Tim Palmer, Director of the Oxford Martin Programme on Modelling and Predicting Climate, University of Oxford, Sir Brian Hoskins Director of the Grantham Institute for Climate Change, Imperial College London, Dame Julia Slingo, Chief Scientist, the Met Office
Diagnosing toothless healthcare regulators
YOU reported that the former surgeon David Jackson had his request to be removed from the medical register granted by
the General Medical Council (“‘Dr Danger left to botch for five years’”, News, March 30). In January Janice Harry, former director of nursing at the Mid Staffordshire NHS Foundation Trust, “agreed” to be struck off the Nursing and Midwifery Council (NMC) register. Both stories display how feeble healthcare regulators are.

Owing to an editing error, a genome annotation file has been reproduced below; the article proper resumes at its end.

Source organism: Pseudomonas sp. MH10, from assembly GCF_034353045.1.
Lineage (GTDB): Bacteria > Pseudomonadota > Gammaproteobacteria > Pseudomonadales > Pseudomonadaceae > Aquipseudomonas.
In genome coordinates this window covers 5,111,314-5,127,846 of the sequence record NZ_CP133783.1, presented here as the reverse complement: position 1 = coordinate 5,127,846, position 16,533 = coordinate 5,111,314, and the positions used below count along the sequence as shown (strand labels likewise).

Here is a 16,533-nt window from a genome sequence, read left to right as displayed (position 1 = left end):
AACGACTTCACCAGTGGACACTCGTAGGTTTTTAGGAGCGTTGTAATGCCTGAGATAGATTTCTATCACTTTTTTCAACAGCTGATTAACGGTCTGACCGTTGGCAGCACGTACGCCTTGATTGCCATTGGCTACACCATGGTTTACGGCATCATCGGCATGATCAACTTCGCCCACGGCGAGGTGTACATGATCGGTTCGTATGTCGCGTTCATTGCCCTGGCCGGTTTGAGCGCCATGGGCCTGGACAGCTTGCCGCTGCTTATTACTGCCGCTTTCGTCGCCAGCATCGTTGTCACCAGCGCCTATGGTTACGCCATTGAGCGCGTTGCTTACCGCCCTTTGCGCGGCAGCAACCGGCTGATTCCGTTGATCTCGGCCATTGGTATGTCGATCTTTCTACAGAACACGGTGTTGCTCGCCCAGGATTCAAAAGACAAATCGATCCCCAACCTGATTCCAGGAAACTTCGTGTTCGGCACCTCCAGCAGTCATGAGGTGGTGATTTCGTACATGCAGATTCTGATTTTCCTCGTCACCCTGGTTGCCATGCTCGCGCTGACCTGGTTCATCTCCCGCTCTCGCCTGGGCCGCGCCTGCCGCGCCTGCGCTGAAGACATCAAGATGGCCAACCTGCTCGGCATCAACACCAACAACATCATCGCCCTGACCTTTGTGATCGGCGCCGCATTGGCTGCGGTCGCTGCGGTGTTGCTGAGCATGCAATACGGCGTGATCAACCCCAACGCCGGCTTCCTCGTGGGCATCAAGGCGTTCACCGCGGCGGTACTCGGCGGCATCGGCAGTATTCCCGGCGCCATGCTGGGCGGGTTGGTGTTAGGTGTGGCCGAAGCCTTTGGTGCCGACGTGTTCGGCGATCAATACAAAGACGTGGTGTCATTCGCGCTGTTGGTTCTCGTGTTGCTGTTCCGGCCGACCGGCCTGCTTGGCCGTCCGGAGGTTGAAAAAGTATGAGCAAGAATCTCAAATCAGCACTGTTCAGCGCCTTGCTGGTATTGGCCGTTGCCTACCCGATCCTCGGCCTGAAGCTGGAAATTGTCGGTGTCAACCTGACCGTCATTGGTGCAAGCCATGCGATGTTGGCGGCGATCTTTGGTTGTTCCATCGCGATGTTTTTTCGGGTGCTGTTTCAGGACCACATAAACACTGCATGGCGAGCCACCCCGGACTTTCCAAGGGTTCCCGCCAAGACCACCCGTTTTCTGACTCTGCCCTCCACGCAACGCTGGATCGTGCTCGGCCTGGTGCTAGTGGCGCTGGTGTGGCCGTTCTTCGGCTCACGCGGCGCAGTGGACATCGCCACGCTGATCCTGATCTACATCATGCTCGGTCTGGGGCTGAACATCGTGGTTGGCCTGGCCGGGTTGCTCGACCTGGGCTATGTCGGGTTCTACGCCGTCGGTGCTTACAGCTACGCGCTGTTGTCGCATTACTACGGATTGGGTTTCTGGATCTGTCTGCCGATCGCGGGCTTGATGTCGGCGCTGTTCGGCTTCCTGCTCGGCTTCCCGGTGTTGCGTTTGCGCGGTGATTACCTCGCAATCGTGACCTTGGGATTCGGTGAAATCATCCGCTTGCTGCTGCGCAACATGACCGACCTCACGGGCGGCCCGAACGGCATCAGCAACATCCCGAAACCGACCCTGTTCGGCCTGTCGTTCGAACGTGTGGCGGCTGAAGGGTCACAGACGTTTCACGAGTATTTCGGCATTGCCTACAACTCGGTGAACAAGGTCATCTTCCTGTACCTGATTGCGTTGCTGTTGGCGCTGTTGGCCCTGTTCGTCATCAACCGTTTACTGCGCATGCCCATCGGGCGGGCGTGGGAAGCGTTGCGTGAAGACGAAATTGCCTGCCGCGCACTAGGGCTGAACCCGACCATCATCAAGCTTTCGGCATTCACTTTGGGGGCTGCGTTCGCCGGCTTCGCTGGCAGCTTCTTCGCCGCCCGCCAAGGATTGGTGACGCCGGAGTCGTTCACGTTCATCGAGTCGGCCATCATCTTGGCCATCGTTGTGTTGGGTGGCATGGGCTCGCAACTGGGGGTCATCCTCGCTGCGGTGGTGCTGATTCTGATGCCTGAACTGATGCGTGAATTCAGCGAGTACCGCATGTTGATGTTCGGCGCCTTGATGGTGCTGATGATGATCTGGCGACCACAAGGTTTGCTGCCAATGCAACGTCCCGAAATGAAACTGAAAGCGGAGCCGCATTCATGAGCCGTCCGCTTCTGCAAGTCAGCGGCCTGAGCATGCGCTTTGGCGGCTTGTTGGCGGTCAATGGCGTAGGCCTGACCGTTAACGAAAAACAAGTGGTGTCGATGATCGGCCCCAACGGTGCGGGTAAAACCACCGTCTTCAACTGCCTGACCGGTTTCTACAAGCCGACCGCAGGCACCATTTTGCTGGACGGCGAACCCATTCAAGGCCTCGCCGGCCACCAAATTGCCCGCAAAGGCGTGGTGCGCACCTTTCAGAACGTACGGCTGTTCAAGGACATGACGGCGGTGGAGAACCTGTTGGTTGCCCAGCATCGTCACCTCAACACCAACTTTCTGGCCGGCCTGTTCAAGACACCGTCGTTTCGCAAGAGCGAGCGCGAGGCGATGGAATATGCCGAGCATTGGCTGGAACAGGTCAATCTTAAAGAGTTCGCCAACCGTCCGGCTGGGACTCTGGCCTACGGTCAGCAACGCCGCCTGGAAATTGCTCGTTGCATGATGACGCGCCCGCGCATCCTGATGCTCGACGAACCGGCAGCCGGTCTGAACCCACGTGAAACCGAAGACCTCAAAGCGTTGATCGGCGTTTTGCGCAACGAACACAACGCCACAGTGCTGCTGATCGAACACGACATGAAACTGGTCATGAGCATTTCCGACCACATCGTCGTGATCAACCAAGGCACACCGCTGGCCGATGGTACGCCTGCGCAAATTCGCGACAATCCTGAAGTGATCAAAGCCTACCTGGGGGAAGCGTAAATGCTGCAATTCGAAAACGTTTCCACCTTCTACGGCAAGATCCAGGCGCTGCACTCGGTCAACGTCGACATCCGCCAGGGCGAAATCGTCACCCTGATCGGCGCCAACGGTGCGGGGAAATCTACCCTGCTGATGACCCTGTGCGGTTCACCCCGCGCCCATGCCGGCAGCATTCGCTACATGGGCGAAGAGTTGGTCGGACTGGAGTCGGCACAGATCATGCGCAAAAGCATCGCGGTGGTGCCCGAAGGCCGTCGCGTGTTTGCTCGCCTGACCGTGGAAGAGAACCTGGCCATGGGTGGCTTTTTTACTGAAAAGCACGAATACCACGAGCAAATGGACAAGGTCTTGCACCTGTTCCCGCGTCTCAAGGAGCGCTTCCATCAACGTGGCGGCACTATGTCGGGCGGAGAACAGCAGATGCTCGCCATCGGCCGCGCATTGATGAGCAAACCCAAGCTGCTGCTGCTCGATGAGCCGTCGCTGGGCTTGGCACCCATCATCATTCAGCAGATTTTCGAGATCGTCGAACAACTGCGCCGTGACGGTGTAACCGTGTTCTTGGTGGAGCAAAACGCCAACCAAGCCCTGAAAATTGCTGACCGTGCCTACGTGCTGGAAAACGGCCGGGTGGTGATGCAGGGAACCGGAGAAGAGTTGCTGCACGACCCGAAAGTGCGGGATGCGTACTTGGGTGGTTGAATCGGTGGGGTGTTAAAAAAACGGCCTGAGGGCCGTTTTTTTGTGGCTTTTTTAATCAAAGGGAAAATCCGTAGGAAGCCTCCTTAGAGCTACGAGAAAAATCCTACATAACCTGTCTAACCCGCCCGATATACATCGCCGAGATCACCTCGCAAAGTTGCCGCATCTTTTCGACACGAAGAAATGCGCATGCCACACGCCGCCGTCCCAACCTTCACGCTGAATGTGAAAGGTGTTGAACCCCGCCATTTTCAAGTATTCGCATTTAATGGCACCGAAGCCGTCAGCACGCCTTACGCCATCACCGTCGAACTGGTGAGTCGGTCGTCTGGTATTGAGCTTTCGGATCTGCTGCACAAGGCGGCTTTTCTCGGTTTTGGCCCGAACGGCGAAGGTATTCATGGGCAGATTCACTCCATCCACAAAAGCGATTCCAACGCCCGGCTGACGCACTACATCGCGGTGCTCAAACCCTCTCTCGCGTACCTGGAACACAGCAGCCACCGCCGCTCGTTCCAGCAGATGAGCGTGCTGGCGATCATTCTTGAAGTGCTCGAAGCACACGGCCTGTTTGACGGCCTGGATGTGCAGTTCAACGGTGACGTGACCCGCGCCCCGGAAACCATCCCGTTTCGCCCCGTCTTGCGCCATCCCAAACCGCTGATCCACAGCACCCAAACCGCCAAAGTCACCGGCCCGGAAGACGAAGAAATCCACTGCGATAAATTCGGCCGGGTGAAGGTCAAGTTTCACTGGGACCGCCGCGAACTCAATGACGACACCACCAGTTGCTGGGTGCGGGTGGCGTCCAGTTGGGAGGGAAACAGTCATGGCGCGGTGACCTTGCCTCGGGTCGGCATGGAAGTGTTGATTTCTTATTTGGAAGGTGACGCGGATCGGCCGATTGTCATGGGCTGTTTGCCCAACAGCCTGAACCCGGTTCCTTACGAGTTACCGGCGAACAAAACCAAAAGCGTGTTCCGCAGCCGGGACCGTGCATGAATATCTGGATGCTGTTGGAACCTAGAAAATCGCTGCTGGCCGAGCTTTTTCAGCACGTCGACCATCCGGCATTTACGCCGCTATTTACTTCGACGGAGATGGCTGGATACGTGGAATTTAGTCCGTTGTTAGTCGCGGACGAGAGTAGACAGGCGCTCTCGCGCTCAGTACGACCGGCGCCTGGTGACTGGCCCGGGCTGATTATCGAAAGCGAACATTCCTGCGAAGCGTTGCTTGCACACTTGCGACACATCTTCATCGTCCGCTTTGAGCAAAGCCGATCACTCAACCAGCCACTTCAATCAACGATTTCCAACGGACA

The original NMC tribunal into Harry did not strike her off and it was only after the intervention of the Professional Standards Authority that she finally agreed to be removed from the register. Next we will have the Metropolitan police proudly reporting that felons have agreed to desist from further crimes voluntarily as an alternative to prosecution.
Neil Sinclair, Edinburgh
Most doctors and the public would agree that a serious crime committed by a member of the medical profession and proven in a court of law merits consideration of their removal from the medical register (“Watchdog seeks powers to drive out disgraced medics”, News, March 30).
Your article refers to the Mid Staffordshire scandal as an example of “failure in regulation of the medical professions”. While it is true there were many shortcomings in the medical and nursing professions at Mid Staffordshire NHS trust, senior non-medical management was also culpable. Several doctors were investigated but, as far as I am aware, no senior managers involved were formally investigated or disciplined.